Alex Malley is the chief executive of CPA Australia, one of the world’s largest accounting bodies with 19 offices globally and more than 150,000 members.
He is also the host of the Nine Network Australia series The Bottom Line, author of the best-selling book The Naked CEO and provides professional mentoring via thenakedceo.com.
On The Bottom Line, Alex brings leadership issues into sharp focus through interviews with fellow leaders from business, politics and the community. The interview he conducted with the first man on the moon, Neil Armstrong, was the most substantive ever filmed; news surrounding it reached an unprecedented global audience.
Alex is a LinkedIn Influencer, as well as a regular leadership commentator on the Nine Network Australia’s The Today Show and Sky News Business.
He has addressed the National Press Club Australia on issues impacting Australia's economic competitiveness; been featured on The Accountant magazine’s Global Accounting Power 50 List; and currently serves on The Prince of Wales Accounting for Sustainability Project and the International Integrated Reporting Council.
From suspended schoolboy to disruptive CEO, Alex Malley always does what he believes in.
Voters across the UK are starting to assess the big issues and major personalities ahead of the dissolution of Parliament at the end of this month, and the general election on 7 May. While immigration, the future of the NHS and tax reform are getting traction, recent electoral events in Australia may also resonate and are certainly worthy of consideration.
As we enter 2015, the UK general election is now just a few months away. Meanwhile here in Australia the Government is facing another year of dealing with what some have described as a hostile Senate to deliver on its priorities and election promises.
The recent announcement by the UK's Chancellor of the Exchequer George Osborne of a new levy on companies seeking to avoid income tax is firming up as a sign of what's to come for many jurisdictions around the world, including Australia. The business community is watching developments with increasing interest.
As they clear up the convention centre in downtown Brisbane, Australia and take down the banners and start returning the city to normal, this is the ideal time to reflect on what exactly hosting the G20 leaders meeting has meant for Australia, and moreover for the global community.
Hindsight is a wonderful thing. With it anyone can appear to have insight into the complexities of markets, of trends that have emerged and of issues that have shaped the world. The much more rewarding and difficult task is seeing the warning signs and acting on them before the trouble strikes.
Whatever happens with Alibaba's Big Apple listing, it remains a motivating success story, illustrative of an evolving new world order where the West's stranglehold on ideas, innovation and commercialisation is a thing of the past.
Globalisation has transformed the way we do business... Governments worldwide are grappling with the challenges, albeit with mixed success. And they are looking to each other for inspiration. In my view they could do worse than seek to emulate the success the UK is starting to achieve.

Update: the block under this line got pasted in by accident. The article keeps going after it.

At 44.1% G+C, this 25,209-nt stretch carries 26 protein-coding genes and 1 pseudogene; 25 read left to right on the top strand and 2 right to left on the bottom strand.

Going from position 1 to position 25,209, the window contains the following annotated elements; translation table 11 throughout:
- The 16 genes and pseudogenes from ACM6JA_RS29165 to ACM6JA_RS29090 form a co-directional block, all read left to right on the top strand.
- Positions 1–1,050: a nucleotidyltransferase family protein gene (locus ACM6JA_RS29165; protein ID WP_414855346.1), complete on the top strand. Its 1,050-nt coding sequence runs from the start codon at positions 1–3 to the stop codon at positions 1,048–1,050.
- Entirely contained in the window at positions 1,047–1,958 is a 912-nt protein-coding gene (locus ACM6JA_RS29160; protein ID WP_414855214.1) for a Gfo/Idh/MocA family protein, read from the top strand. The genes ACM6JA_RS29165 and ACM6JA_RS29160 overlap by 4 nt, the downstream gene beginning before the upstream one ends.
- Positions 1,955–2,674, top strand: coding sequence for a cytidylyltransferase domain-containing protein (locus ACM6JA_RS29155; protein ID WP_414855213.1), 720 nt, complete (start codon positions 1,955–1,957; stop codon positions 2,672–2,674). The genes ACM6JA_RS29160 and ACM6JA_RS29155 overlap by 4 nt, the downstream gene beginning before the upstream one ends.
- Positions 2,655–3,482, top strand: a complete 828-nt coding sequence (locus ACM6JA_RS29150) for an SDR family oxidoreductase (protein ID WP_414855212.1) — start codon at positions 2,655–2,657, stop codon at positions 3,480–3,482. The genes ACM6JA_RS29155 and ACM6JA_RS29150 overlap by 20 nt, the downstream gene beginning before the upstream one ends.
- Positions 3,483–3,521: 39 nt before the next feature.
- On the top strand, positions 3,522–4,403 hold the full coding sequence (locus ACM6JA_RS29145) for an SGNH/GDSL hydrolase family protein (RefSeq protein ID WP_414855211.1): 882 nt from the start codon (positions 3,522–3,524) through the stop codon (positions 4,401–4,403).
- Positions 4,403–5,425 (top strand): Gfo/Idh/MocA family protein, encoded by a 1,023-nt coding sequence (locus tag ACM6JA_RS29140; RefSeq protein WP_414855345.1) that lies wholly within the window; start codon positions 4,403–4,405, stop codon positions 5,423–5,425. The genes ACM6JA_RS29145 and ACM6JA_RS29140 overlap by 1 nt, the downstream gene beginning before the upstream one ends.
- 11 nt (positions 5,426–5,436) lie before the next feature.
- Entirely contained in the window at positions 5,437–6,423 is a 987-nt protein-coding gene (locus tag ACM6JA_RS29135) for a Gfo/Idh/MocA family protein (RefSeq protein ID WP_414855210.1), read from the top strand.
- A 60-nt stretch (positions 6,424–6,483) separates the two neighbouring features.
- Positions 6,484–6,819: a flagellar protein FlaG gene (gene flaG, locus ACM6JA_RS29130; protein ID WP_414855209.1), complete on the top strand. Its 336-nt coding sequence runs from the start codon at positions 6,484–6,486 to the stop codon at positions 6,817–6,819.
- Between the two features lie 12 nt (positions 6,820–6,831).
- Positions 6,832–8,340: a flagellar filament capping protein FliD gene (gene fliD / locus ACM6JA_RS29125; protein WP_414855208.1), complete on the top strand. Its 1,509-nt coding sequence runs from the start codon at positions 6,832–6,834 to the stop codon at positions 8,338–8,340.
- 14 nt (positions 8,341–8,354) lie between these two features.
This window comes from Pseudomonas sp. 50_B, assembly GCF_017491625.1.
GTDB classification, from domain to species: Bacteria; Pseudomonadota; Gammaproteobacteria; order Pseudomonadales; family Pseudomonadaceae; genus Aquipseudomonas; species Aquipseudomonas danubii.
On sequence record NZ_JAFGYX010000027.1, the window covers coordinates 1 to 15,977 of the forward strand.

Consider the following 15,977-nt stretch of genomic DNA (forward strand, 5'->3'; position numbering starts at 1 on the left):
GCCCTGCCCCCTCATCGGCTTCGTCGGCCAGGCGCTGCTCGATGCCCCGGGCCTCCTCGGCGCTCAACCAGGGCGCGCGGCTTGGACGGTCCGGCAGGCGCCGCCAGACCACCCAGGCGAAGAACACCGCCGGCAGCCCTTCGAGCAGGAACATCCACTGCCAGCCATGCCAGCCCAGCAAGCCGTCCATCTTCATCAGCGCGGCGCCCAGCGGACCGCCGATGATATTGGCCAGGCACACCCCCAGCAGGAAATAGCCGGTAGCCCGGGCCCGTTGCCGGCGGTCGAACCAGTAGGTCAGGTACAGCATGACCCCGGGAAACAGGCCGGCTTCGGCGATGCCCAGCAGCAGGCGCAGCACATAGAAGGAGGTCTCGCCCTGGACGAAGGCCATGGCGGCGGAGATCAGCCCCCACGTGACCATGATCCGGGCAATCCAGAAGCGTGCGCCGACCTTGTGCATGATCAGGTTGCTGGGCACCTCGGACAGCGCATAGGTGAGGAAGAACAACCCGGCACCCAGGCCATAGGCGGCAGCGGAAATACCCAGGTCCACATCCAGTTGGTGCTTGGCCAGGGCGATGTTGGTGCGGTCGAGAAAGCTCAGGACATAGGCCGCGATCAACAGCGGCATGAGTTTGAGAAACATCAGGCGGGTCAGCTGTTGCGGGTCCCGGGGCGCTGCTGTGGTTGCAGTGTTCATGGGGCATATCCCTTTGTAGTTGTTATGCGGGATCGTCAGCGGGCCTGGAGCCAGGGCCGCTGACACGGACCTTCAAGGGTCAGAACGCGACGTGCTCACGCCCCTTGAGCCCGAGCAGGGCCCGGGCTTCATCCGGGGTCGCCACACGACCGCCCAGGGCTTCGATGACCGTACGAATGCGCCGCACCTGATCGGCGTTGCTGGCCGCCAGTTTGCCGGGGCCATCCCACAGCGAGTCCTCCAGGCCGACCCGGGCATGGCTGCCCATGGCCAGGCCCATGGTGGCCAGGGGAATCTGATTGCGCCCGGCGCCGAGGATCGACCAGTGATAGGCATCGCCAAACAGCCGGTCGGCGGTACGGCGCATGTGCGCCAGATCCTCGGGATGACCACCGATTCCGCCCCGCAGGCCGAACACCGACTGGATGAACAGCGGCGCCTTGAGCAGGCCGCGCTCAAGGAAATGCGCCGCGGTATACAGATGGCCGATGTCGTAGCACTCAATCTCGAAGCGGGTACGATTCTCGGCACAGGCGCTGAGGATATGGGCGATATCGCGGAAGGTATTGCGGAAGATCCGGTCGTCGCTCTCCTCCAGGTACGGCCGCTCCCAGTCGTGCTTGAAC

Do you want to be the one in the nursing home with the best stories, not the biggest frustrations? That is the question that motivates me. Knowing when to make a career change can be challenging. For some it is a matter of impulse while for others, it is a decision they dwell on for years. Neither is perfect.
How do you develop a culture of innovation? This is the question vexing governments the world over as they struggle to harness the potential of changes in the global economy and seize the opportunities of technological and biomedical advancements.
There comes a point in many people's careers when they elevate from mentee, to mentor. Often you can tell when this transition is occurring. For instance, a former employee gets in touch wanting to chat about their career, or someone is referred to you by a friend or colleague.
For any leader, overseeing a group of talented individuals functioning as one unit, underpinned by a synergy of ideas, passion and motivation, is a wonderful thing to behold. Particularly as it can be so difficult to get the talent mix right.
You may have heard that Australia is in the throes of a federal election campaign. The incumbent Kevin Rudd and the challenger Tony Abbott are competing for the office of Prime Minister - the gloves are well and truly off as the September 7 election date looms...
Australia has a skills gap that is holding back the delivery of projects vital to its future prosperity, so it is in the national interest that we utilise skilled labour from other countries to plug those gaps. Blockading Australia from skilled workers, the majority of which will contribute to our knowledge economy and international competitiveness, is an obvious and huge mistake.
Of course, things have changed since 1969, but I do think the principles and essence of what Neil and his team demonstrated should be applied to today's leadership because, as it stands, there's a lot that needs to be learned.
23/09/2012 22:15 BST
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